New York, NY, May 04, 2012 --(PR.com
)-- The numbers revealed in Symantec’s newest Internet Security Threat Report tell a story that should make every organization relying on Electronically Stored Information (ESI), in any form, turn a fresh spotlight on securing their cyber assets. With 403 million new variants of malware out there in 2011, compared to 286 million in 2010, and new threat vectors opening up due to the skyrocketing proliferation of social networking and mobile devices, it has never been more important for an organization’s survival to take proactive steps to fortify not only the security of their (and their clients’) actual data, but also the procedures and policies that will be relied on should the unthinkable happen. Penetration testing by Global Digital Forensics can significantly improve the odds against becoming a victim and substantially mitigate damages in the aftermath of any successful attack.
What is penetration testing?
Think of it like an old Hollywood western. The guys with the black hats (black hat hackers) are the bad guys bent on taking whatever they want, from whomever they want, legality and morality be damned. They’ll use every dirty trick in the book, they’ll exploit whatever person or means they can to further their agenda and they’ll leave a once prosperous town in shambles without a bit of guilt or remorse as they ride on to the next one. Enter the good guys in the white hats. Their job is to stop the black hats from running roughshod. To do that most effectively in our ever changing cyber world, the old saying “to catch a thief you have to think like a thief” is brought to life in the form of penetration testing. A white hat will don a black hat and put an organization through “real-world” attacks using the same methods, tools and tactics that would be used by today’s black hats. The big difference is they will be doing it without harming the organization in order to expose vulnerabilities in cyber security and response polices and procedures, offering valuable remediation steps to correct them so the real black hats can be kept at bay.
Joe Caruso, CEO/CTO of Global Digital Forensics, has responded to intrusions for some of the most recognized entities in the world. He weighed in on the report and the critical need for regular penetration testing. “Symantec’s study is another confirmation of the very real and very abundant cyber threats that can potentially affect anyone, from individuals to the largest organizations on the planet. When you think that 1 in every 239 emails is infected with a virus and phishing emails show up on average about 1 out of 300, it’s crazy to think there is such a thing as perfect protection, the human error element will see to that. Add to the mix malicious websites, 1 out of 156 unique URLs according to the study, and our increasing reliance on mobile technologies and cloud computing, and the potential for devastating intrusions and data breaches should be clear as day. But unfortunately, too many organizations still seem to be playing Russian Roulette with 5 chambers loaded.”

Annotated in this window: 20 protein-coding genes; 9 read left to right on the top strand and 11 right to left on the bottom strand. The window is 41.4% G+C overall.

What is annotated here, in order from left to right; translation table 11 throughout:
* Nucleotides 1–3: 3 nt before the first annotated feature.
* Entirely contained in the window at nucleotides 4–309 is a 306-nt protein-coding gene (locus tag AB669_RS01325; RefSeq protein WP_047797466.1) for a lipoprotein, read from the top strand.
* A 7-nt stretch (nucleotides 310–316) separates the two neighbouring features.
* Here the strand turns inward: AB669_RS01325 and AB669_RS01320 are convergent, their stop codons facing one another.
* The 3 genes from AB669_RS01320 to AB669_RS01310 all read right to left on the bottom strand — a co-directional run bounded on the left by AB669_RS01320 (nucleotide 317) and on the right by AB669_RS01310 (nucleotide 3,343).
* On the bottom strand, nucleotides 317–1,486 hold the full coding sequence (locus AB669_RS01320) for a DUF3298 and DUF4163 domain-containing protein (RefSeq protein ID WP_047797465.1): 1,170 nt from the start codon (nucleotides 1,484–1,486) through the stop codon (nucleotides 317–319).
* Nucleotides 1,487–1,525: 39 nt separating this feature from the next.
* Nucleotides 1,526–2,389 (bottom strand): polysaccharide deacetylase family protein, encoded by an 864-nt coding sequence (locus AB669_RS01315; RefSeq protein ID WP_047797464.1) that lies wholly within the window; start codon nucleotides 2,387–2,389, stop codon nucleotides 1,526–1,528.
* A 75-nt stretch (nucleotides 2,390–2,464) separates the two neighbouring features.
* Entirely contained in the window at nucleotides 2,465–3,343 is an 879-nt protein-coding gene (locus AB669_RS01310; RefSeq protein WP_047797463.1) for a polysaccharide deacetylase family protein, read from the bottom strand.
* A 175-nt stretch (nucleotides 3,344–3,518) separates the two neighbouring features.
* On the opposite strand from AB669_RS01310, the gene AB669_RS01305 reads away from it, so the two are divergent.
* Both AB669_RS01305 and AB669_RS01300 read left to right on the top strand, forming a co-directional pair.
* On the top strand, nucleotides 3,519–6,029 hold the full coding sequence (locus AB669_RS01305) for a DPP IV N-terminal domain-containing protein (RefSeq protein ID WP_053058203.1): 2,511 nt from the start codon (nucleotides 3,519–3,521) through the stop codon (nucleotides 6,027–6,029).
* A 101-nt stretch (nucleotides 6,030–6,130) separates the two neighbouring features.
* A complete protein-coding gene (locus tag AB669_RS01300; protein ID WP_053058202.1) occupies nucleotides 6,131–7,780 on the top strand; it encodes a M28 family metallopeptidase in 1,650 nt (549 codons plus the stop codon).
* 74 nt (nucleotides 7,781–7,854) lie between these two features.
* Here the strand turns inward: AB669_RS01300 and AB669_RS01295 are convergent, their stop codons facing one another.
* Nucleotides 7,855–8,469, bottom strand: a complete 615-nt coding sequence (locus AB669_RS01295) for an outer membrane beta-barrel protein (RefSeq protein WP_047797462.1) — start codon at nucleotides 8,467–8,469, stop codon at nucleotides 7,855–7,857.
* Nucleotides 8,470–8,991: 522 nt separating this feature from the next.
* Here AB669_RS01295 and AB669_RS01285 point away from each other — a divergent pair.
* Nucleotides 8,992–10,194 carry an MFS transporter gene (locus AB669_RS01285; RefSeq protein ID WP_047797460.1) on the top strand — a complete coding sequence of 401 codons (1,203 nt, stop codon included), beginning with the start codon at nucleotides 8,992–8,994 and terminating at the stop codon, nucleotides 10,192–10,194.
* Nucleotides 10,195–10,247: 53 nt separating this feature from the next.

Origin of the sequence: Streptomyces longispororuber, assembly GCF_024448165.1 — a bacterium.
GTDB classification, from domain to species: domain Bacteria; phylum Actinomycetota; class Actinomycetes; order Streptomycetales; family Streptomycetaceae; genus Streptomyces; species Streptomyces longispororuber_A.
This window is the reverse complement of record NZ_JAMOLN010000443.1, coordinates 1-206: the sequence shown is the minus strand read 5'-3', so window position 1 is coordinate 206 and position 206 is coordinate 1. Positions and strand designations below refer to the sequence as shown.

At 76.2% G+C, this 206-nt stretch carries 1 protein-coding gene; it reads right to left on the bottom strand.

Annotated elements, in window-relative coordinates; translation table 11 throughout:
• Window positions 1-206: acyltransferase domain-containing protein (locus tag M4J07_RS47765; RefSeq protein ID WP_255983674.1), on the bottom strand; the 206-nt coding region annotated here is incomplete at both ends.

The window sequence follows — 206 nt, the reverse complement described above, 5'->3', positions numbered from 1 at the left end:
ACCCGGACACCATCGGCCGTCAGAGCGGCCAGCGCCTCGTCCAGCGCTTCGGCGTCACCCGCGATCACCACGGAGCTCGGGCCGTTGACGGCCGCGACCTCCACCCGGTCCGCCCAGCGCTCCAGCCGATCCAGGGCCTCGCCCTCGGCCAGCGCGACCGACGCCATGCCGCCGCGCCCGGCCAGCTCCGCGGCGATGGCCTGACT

So what should a penetration test cover? Caruso explains. “Our penetration tests, or pen tests, are designed to swing the odds back in our clients’ favor. We explore vulnerabilities from a hacker’s perspective. We engage in spoofing, phishing and social engineering to test the human element, we test perimeter safety, we investigate data preservation and control policies, we check measures in place to guard against data ex-filtration not only from outsiders, but from current and former employees as well. Our pen tests also look at an array of other areas based on the unique IT setup and data challenges any particular organization faces on a daily basis. It’s our job to stay current on the latest threats and trends and translate that knowledge to our clients to keep them as safe as possible. But in the event something does occur, like an almost unstoppable Zero Day attack, we also hone in on weaknesses in how an organization responds to a cyber crisis and offer 24/7 Emergency Response Teams which will go a long way in determining whether or not the organization can survive the attack. Hackers won’t be forgiving, regulatory compliance agencies won’t be forgiving and most importantly, clients won’t be forgiving. Just like your virus scanner updating multiple times on a daily basis, regular penetration testing is needed to safeguard against the newest modes of attack constantly being devised and disseminated by the black hats.”
With the cyber landscape constantly evolving, the ugly truth is that with every breakthrough adding convenience to our digital lives, new opportunities for the unsavory element out there also spring to life. But you don’t have to take it lying down. Trusting a reputable and recognized group of experts like Global Digital Forensics to help can make all the difference in the sink or swim world of ESI. For more information, call Global Digital forensics at 1-800-868-8189 for a free consultation, or visit www.globaldigitalforensics.com
to learn more.